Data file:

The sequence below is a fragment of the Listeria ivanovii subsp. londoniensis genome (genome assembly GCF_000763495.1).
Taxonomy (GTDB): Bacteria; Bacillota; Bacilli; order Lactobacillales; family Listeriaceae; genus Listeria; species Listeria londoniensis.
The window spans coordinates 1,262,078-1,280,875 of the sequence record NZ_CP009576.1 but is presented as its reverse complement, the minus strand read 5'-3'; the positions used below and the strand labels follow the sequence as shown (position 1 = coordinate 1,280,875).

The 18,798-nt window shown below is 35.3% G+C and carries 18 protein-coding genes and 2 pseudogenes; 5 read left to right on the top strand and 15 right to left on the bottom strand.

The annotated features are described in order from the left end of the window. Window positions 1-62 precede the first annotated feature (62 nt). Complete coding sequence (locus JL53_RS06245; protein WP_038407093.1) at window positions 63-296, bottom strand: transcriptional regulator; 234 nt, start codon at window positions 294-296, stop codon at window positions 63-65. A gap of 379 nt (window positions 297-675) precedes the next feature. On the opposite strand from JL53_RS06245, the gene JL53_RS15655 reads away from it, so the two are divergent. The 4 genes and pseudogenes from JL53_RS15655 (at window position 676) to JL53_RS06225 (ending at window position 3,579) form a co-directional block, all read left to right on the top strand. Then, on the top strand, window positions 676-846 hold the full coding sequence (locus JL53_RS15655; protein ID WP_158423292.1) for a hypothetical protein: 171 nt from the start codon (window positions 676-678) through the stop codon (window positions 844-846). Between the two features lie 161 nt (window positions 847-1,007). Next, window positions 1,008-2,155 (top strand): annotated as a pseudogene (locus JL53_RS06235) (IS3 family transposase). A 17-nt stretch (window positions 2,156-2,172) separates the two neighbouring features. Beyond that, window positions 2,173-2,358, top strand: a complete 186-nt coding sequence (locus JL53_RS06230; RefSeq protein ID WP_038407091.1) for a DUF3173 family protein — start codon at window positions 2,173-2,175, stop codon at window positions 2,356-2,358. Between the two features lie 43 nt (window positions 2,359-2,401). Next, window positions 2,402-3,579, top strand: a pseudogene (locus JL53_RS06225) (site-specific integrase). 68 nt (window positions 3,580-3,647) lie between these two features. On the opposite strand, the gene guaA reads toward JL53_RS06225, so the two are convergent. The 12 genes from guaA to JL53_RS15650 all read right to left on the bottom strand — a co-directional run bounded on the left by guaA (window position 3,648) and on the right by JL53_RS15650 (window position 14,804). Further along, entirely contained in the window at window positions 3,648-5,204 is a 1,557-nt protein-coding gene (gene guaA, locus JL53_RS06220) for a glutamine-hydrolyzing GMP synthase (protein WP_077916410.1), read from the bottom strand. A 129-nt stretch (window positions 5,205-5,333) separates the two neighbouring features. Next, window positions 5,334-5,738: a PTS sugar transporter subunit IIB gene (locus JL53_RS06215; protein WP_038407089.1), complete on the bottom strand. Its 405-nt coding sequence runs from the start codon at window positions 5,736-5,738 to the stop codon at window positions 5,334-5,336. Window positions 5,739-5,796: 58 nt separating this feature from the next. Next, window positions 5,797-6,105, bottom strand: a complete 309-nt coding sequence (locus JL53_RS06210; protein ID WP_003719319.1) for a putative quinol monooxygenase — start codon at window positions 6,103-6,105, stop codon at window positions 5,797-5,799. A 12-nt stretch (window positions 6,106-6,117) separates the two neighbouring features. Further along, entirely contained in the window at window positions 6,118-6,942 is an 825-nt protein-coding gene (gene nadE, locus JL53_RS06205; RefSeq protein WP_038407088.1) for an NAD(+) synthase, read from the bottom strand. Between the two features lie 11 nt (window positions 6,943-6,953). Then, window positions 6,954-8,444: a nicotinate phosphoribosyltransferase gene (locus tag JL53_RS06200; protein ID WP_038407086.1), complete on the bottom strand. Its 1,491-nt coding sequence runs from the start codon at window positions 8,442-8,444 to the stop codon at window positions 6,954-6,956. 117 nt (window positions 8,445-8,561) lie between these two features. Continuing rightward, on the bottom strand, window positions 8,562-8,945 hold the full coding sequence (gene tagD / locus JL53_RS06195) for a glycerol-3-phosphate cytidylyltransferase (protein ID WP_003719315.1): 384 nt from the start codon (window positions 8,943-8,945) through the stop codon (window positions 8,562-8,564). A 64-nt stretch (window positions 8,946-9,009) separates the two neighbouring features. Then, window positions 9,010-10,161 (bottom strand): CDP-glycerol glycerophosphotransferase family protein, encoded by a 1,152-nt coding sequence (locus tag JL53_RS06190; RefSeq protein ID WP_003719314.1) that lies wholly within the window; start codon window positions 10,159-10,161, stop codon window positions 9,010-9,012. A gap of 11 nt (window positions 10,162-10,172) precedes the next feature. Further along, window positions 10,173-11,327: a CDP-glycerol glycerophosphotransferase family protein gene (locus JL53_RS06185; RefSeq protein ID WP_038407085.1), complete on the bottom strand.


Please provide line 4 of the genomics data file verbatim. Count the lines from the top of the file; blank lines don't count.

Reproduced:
The 18,798-nt window shown below is 35.3% G+C and carries 18 protein-coding genes and 2 pseudogenes; 5 read left to right on the top strand and 15 right to left on the bottom strand.